My object in this paper is to give a brief note of a trial which has recently been made in the Fife Asylum, in the way of introducing female nursing in the male sick-room. Nursing is peculiarly woman's province; and it has, I believe, often been felt that it would be a great advantage if female care could be more freely utilised in the management of male insane patients, or at least of those of them who are suffering from special bodily disease in addition to the mental symptoms. The main objections to the step have hitherto been: (1) that some of the habits and peculiarities of the male insane may make it unfit or undesirable to have them under female care; and (2) that in many asylums the structural arrangement makes it difficult or impossible to bring the male sick-room under systematic supervision by the female staff. Lately it was necessary to build a large addition to the Fife Asylum; and advantage was taken of this opportunity to get rid of the second objection mentioned. The new building is a hospital block, and is intended to receive recent admissions, cases requiring special observation on account of their mental state, and cases of bodily illness. Each side (male and female) is divided into three sections: 1st, sickroom proper (for cases of bodily illness); 2nd, special observation ward (intended for new cases, and cases needing continuous supervision on account of suicidal or other dangerous tendency); and 3rd, general observation ward. There are the usual dining-hall, kitchen, and administrative rooms in the centre of the building. The male and female sick-rooms are placed next to the administrative portion, one on each side; and as the doors here are unlocked during the day, with free communication by the corridor, the male sick-room is easily reached from the female side, and is administered by the matron, the head nurse (who has charge of both sick-rooms), and two junior nurses. Each sick-room communicates with a special observation dormitory, beyond which again is the special observation day-room. This dormitory is empty during the day, but receives at night the cases which require continuous supervision on account of suicidal tendency, and which come to it direct from the special observation day-room. On the male side the door between the sick-room and the observation dormitory is kept locked during the day; and there is thus no direct communication between the sick-room and those parts of the male side which are under the charge of attendants, except by the general corridor. When the Medical Officer makes the evening visit, this door is unlocked, and the sick-room and observation dormitory are thrown into one and come under the charge of a male attendant, who is on duty during the whole night, while the nurses return to the female side of the building. This plan was followed because our numbers are too small to require separate attendance in the two rooms; and in this way the sick-room is under female care during the day, but is supervised at night by the male staff.∗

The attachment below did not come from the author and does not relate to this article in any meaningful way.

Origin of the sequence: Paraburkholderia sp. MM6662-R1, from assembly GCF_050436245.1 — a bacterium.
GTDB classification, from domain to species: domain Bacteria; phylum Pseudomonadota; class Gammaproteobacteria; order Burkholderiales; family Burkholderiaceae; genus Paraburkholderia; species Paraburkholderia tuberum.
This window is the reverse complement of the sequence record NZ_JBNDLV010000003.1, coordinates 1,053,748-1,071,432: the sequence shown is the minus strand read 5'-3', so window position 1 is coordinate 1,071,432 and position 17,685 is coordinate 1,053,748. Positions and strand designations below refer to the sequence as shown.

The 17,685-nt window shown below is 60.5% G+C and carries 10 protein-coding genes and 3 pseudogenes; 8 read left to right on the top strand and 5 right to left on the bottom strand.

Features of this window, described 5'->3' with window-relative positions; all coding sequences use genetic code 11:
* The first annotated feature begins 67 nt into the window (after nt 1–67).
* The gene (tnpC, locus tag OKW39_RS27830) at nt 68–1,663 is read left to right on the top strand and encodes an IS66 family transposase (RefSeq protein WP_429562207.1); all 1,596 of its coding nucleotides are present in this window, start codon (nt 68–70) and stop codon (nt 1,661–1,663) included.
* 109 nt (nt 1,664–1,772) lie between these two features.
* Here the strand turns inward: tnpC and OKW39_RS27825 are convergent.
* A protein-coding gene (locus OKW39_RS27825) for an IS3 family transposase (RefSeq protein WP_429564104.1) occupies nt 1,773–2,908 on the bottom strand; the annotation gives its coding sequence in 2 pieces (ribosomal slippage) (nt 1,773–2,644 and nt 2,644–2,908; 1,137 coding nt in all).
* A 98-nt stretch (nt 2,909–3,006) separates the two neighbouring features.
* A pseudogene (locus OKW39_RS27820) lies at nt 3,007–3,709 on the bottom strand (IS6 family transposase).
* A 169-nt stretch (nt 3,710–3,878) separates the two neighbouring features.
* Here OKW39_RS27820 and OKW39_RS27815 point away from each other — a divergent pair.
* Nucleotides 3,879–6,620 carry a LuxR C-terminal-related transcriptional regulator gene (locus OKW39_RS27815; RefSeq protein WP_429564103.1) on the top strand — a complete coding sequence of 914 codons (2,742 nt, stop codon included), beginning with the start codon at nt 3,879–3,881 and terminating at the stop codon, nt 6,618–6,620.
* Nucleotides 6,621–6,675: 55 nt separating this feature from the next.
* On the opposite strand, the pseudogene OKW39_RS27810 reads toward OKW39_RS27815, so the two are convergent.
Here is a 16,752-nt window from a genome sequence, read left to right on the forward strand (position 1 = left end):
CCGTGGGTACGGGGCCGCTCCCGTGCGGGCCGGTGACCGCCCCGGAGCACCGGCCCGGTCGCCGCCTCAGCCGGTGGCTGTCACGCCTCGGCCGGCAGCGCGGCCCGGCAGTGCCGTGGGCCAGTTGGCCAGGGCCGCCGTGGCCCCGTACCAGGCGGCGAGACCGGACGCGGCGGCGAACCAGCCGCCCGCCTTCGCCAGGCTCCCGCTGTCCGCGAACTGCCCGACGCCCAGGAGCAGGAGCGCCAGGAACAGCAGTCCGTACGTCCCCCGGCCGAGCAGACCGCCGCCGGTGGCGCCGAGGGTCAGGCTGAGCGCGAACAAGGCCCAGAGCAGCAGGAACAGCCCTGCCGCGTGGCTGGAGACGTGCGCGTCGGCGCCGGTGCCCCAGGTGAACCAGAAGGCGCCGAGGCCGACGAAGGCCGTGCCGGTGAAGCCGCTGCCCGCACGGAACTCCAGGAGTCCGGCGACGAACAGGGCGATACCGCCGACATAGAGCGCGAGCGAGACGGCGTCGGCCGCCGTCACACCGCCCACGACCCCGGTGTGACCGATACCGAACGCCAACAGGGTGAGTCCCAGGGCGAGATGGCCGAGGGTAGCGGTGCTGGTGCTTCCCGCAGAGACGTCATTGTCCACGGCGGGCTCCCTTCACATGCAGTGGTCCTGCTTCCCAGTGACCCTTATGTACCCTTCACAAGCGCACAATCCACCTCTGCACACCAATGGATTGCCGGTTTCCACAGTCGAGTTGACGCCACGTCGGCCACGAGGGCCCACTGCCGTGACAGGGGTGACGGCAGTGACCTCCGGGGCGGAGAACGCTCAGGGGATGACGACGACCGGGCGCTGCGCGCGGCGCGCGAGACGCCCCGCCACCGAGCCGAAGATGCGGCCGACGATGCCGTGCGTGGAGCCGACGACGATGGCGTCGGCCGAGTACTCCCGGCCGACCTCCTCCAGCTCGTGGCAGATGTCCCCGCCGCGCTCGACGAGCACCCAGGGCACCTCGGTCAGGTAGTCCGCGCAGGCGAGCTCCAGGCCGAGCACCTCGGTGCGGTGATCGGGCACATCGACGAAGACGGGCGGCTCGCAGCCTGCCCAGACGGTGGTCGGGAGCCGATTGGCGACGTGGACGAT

Email your librarian or administrator to recommend adding this journal to your organisation's collection.